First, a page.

4. In what ways do you get students to reflect on their work?

The biggest challenge is often convincing students that self-reflection is a good thing! We just need to make it something that we always ask kids to do, either formally or informally. But this should always include these sorts of basic questions:

  • What is the most important thing you learned?
  • What do you wish you'd spent more time doing?
  • What was your best work?
  • How could your teacher change this project to make it better next time?

I ran across a handy student reflection piece aligned with Bloom’s Taxonomy several years ago from Peter Pappas that I like and share with teachers. 

And the PBL movement is big on the integration of self-reflection so stuff like this from the Buck Institute is also really good:

5. What are some of the social studies specific skills that you want your students to have after taking your class?

This truly is the question we should be asking! I always start with my C4 Framework - Collect, Collaborate, Create, Communicate. I want teachers to train kids to be able to gather and organize information needed to solve a problem, work effectively with others, create a solution to the problem, and share that solution appropriately. 

More specifics?

Reading a variety of primary and secondary sources so that it is possible to:
  • find relationships and supporting details. 
  • evaluate an argument or claim citing evidence in support of, or against, the argument or claim.
  • analyze two or more texts on the same topic drawing conclusions about the similarities and differences. 
  • evaluate information from various formats.
Writing clearly:
  • to support a claim, or make an argument using evidence, logic, and reasoning. 
  • to inform or explain an event, relationship, position, or opinion. 
  • by applying the appropriate technologies for the purpose and audience.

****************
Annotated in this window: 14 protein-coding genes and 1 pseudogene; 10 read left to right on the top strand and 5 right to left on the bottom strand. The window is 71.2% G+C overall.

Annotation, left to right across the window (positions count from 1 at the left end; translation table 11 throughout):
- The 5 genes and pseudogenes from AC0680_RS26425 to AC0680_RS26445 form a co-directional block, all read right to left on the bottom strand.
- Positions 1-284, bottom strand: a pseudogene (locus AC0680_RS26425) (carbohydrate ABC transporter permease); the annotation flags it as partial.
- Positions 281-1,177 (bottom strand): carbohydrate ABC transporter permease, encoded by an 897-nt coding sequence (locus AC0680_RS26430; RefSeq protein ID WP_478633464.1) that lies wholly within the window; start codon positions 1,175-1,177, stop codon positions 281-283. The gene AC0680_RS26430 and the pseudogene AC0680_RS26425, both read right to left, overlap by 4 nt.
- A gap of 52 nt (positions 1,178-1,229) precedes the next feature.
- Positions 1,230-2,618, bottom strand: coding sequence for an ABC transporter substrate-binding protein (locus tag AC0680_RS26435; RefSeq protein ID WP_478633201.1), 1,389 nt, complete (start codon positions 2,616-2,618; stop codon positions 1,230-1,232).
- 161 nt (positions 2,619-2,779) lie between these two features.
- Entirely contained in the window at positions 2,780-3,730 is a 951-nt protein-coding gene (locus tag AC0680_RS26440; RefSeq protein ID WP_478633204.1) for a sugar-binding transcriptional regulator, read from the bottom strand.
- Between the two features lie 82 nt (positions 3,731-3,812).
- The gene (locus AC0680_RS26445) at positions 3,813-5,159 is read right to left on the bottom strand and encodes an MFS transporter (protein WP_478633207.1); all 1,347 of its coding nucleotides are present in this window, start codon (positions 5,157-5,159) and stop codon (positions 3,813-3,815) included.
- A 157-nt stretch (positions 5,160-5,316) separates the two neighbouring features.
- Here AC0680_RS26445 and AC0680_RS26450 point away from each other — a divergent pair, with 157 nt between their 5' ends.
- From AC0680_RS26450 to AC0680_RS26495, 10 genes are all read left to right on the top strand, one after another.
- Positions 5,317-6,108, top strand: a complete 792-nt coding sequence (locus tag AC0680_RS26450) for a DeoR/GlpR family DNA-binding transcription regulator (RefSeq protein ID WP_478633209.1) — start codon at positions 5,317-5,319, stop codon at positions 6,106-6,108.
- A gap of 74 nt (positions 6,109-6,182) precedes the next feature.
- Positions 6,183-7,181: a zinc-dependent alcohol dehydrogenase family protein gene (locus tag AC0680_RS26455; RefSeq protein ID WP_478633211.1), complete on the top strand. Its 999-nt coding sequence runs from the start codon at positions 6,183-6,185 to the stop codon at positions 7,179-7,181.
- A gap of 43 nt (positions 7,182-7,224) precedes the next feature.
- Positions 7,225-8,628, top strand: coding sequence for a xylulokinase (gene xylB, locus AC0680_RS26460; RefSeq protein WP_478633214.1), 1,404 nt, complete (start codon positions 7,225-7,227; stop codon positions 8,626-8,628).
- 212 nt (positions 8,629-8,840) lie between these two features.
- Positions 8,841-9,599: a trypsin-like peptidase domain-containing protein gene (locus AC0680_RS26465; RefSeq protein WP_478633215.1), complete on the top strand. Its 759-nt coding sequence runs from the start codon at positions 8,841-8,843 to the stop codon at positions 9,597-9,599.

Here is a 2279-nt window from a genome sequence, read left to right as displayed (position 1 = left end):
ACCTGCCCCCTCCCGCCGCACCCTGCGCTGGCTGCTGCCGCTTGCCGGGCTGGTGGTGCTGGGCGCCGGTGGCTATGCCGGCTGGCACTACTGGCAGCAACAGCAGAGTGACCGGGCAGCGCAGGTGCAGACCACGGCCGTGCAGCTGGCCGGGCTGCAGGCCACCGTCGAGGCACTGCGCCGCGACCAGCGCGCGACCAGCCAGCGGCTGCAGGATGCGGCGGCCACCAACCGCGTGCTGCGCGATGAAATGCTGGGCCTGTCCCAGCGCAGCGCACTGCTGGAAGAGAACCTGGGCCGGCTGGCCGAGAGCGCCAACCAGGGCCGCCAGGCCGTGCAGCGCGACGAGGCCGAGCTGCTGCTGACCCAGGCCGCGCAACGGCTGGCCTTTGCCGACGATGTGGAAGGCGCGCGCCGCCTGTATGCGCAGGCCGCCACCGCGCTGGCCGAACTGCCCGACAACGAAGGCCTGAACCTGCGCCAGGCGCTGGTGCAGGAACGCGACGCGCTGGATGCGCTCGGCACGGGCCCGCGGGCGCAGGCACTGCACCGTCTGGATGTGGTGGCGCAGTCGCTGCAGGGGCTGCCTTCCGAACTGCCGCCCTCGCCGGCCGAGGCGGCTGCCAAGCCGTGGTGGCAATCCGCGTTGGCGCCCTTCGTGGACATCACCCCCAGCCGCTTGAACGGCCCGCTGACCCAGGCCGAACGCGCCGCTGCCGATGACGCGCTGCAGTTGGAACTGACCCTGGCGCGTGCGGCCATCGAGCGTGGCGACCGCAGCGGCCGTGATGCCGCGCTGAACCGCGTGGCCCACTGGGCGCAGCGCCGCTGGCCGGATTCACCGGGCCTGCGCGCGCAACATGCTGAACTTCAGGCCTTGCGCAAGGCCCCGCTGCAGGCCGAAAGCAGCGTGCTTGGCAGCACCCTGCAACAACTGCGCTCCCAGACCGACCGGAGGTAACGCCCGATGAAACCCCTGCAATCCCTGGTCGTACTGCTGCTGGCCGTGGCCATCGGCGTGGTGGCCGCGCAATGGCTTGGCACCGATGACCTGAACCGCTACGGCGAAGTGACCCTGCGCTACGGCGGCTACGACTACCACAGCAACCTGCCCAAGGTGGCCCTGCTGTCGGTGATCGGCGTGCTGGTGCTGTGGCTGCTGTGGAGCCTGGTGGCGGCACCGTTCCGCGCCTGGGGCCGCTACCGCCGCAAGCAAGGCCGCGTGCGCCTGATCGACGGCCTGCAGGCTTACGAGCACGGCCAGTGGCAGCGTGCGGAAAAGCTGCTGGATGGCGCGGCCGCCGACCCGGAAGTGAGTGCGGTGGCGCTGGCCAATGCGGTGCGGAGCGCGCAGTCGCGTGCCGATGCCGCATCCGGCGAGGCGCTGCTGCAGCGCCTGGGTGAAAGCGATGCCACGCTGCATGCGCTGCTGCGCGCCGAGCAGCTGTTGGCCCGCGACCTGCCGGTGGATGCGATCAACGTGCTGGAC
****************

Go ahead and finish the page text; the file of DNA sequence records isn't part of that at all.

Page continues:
• by gathering multiple sources of information and integrating them into short and long term projects. 
Communicating effectively by: 
  • collaborating with diverse partners. 
  • presenting information in textual and contextual formats. 
  • using multiple modes of communication and adjusting presentations to meet the requirements of the task or audience. 
6. What are some ways that you include primary sources in your lessons?

I’m excited that more teachers are integrating primary sources into their instructional designs. The more we have kids use all sorts of evidence as part of what they do, the better. This could be primary sources but might also be things such as secondary sources, textbooks, Wikipedia, fiction, maps, charts, graphs, or even video and board games. 

So I think the question can be altered just a bit: “What are ways to include the effective use of evidence in our lessons?” And there are so many ways that teachers do this. But if we focus just on primary sources, here is a list of a few ideas that have worked for lots of teachers:

Some specifics. Use primary sources:
Be sure to scaffold understanding by using graphic organizers:



7. Do you use PBL? If so, what types of projects do you assign your students?